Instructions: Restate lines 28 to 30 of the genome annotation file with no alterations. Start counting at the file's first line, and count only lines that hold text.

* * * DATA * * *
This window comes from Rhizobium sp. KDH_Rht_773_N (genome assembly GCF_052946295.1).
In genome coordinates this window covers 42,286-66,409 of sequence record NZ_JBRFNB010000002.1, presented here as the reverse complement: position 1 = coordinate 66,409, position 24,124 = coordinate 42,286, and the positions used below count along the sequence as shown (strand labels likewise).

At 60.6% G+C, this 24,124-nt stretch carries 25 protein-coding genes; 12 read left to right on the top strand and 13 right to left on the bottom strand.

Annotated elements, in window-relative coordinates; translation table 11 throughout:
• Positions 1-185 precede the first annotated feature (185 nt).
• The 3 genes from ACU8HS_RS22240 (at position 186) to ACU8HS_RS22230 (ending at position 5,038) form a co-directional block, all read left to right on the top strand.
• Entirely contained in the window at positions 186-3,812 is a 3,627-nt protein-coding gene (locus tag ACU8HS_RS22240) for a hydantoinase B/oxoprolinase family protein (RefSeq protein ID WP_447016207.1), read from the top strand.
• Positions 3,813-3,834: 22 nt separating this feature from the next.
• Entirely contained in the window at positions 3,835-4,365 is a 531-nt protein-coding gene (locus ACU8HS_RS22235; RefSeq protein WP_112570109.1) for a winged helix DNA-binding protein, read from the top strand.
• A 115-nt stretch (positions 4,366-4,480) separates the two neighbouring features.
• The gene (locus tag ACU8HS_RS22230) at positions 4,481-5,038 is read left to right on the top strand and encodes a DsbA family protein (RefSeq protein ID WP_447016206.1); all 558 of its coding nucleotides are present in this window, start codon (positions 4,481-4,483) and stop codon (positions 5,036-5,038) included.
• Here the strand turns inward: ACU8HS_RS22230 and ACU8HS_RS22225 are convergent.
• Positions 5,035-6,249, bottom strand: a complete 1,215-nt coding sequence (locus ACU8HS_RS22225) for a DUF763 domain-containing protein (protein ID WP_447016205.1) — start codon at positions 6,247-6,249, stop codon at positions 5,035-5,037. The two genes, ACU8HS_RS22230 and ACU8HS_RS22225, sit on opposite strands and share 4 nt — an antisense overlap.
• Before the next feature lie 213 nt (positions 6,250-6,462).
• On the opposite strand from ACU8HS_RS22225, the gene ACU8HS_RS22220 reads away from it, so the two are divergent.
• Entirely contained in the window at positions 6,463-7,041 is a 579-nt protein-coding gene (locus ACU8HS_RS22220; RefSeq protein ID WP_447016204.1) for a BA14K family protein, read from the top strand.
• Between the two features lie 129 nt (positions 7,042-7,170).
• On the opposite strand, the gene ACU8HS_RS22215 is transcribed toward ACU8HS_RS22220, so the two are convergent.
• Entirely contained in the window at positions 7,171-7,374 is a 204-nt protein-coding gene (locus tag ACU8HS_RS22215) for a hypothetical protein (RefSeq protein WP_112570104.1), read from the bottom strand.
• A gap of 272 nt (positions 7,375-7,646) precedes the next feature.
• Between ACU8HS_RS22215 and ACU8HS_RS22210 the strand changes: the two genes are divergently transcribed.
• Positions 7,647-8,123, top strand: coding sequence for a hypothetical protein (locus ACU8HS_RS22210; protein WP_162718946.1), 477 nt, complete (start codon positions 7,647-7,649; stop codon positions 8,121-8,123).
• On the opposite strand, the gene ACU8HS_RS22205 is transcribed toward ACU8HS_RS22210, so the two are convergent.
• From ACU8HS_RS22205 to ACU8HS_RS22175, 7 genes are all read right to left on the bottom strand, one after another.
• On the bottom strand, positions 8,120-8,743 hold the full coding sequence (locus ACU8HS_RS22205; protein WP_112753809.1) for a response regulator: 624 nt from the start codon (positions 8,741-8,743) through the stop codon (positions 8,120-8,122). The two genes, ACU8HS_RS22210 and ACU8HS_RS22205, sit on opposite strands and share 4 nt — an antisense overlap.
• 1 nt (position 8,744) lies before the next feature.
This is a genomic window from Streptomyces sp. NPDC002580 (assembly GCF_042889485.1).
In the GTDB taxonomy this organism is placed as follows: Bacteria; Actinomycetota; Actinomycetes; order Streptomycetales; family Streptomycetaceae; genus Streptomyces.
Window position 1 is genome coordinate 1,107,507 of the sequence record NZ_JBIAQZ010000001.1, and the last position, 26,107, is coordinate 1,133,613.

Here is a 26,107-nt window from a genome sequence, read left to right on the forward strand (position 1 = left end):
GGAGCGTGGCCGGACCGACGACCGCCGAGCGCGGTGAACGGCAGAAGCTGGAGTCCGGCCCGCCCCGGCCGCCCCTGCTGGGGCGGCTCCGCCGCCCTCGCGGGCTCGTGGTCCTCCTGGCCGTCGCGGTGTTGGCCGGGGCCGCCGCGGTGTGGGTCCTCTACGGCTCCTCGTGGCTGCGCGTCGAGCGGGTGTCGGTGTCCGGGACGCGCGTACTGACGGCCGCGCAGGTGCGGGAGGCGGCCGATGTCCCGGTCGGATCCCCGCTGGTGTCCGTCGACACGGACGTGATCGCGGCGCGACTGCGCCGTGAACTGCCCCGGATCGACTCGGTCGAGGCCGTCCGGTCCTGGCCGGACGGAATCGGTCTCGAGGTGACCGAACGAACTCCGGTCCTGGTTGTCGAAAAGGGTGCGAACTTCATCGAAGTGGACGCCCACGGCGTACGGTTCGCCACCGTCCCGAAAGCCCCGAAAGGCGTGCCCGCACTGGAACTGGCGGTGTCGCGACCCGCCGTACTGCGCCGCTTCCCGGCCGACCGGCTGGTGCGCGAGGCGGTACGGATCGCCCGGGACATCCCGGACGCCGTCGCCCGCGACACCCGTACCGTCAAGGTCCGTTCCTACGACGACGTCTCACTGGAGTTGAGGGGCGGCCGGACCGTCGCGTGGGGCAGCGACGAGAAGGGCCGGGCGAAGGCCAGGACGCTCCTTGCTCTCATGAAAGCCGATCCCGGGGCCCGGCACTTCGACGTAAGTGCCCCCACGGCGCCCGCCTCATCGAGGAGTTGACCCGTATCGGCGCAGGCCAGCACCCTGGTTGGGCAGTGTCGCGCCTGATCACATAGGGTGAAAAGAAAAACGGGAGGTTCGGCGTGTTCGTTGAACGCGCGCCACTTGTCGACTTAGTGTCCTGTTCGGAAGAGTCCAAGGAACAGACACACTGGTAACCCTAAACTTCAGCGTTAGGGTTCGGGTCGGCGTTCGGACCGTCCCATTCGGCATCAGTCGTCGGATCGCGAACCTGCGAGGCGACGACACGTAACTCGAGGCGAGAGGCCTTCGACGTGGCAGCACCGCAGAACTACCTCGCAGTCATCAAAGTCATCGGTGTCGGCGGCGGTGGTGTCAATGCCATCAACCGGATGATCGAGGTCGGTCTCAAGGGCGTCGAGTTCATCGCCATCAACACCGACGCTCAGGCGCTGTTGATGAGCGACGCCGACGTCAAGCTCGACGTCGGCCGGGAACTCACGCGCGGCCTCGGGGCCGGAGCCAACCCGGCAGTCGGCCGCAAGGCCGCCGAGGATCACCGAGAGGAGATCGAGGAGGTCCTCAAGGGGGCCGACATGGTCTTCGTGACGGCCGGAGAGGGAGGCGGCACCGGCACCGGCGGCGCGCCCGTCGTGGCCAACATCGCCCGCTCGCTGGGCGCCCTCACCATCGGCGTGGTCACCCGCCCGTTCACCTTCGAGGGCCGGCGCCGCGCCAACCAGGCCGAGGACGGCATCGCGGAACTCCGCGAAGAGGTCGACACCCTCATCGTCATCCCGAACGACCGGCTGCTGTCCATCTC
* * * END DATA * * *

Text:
In the GTDB taxonomy this organism is placed as follows: Bacteria; Actinomycetota; Actinomycetes; order Streptomycetales; family Streptomycetaceae; genus Streptomyces.
Window position 1 is genome coordinate 1,107,507 of the sequence record NZ_JBIAQZ010000001.1, and the last position, 26,107, is coordinate 1,133,613.

Here is a 26,107-nt window from a genome sequence, read left to right on the forward strand (position 1 = left end):